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"No David" books and other ones similar

post #1 of 10
Thread Starter 

The No David books have been some of my 3yo's favorites, probably his first favorite book ever *was* No David.  We recently checked out David's Christmas and it was so sad to me!  Telling him he is naughty and no christmas!  All of the books seem so mean to me.  Soap in the mouth was really hard to explain to my kids.  When i read the books i always find myself trying to explain the adults' behavior, saying that they are nervous and david was just being silly, not naughty, etc.  Anyway, I try to read the books in the gentlest way, but the funny thing is that my 3yo loves reading the books himself and chastising David loudly on each page.  I guess that is the appeal.  It reminds me of all my struggles through these last seven years, since the birth of my first child, to shed my aggressive impulses toward my children.  


Are there books that you find offensive toward children but your children like them?  I remember a discussion a while back regarding Bedtime for Francis and other spanking books.  I read one recently called Only Opal, illustrated by Barbara Cooney (one of my favorite illustrators) and the orphan girl talked about being hit and smacked and I was getting so mad, but then at the end I found out that the story was based on the diary of a little girl from the 19th century, so it was a little more understandable, but still.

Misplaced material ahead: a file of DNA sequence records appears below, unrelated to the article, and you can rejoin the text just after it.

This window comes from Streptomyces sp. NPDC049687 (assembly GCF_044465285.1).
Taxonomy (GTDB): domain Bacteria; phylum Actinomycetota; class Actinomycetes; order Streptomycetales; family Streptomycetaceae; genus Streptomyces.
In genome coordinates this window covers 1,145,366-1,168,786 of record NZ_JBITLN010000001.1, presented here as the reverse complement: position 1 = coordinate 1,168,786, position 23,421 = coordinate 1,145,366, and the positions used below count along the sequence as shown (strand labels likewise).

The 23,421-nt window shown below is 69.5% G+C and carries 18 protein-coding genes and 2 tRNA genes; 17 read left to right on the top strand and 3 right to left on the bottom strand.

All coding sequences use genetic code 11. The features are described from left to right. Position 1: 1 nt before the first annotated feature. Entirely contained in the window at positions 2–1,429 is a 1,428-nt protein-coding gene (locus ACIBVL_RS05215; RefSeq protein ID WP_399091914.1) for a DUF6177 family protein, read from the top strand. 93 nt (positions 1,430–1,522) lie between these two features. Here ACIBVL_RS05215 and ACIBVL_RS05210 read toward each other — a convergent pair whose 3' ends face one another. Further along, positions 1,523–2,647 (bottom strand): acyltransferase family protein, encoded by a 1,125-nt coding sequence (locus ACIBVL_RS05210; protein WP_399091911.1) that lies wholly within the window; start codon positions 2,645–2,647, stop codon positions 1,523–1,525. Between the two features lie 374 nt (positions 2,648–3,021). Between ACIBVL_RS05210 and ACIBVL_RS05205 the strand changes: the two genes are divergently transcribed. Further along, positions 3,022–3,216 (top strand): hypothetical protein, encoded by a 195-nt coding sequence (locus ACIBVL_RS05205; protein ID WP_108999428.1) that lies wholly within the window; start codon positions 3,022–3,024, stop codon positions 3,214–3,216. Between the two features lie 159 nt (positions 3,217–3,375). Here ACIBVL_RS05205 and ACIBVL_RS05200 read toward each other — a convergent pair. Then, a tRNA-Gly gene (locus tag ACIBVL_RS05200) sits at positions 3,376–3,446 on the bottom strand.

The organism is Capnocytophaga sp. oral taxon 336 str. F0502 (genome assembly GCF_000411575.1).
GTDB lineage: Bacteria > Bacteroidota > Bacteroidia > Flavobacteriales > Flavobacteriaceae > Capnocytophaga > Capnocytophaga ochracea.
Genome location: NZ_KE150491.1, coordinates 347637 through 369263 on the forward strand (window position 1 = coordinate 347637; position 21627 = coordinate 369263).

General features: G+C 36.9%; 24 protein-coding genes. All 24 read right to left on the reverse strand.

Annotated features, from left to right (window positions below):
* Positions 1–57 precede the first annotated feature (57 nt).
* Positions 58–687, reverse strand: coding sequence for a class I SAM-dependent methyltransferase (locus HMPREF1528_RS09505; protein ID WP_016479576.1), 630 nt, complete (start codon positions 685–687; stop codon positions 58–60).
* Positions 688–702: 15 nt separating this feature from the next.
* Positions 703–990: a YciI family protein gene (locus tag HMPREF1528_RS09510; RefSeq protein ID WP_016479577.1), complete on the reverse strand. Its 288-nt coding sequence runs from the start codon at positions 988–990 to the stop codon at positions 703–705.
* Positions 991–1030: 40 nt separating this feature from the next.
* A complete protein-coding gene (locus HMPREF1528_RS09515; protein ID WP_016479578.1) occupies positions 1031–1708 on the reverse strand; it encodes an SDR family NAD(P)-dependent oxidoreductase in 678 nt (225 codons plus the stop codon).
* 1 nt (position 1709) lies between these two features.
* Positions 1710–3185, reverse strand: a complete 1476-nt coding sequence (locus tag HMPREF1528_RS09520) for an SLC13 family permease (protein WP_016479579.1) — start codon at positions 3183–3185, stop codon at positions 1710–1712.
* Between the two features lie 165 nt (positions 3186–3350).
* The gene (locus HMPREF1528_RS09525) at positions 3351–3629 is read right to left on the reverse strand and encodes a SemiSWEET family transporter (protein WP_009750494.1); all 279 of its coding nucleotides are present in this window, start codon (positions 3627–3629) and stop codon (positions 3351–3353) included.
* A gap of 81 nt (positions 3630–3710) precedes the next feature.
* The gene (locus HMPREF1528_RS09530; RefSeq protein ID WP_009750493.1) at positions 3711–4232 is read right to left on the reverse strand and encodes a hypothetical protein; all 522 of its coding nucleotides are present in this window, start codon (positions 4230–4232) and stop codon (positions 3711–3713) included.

post #2 of 10

I screen my children's books pretty heavily, and edit out ones that don't fit our lifestyle, or have snotty children in them or something.


Now that dd is reading lots and lots, and lots...I try to preread things for her, and then give her our spin on it.  For example, she is reading "All of a Kind Family" right now.  I didn't like how the girls in the story spoke to each other, and how they were raised in a manipulative "you do this and I'll give you that" atmosphere.  The whole punishment/rewards thing.  Also, the dad really really wants a son, and though he likes his girls, you get the feeling that they aren't quite enough.  But, the family is Jewish, and he needs a son to pass on the lineage.  So, dd and I were able to have a respectful conversation about the Jewish culture, and also about how, in our house, we don't rely on punishment and rewards.  At 6 (which is younger than I thought), she is able to sift through a bigger worldview, and decide what she likes and doesn't like, and why.  But, I think a big part of that is because we were careful to protect her version of "normal" in those early years.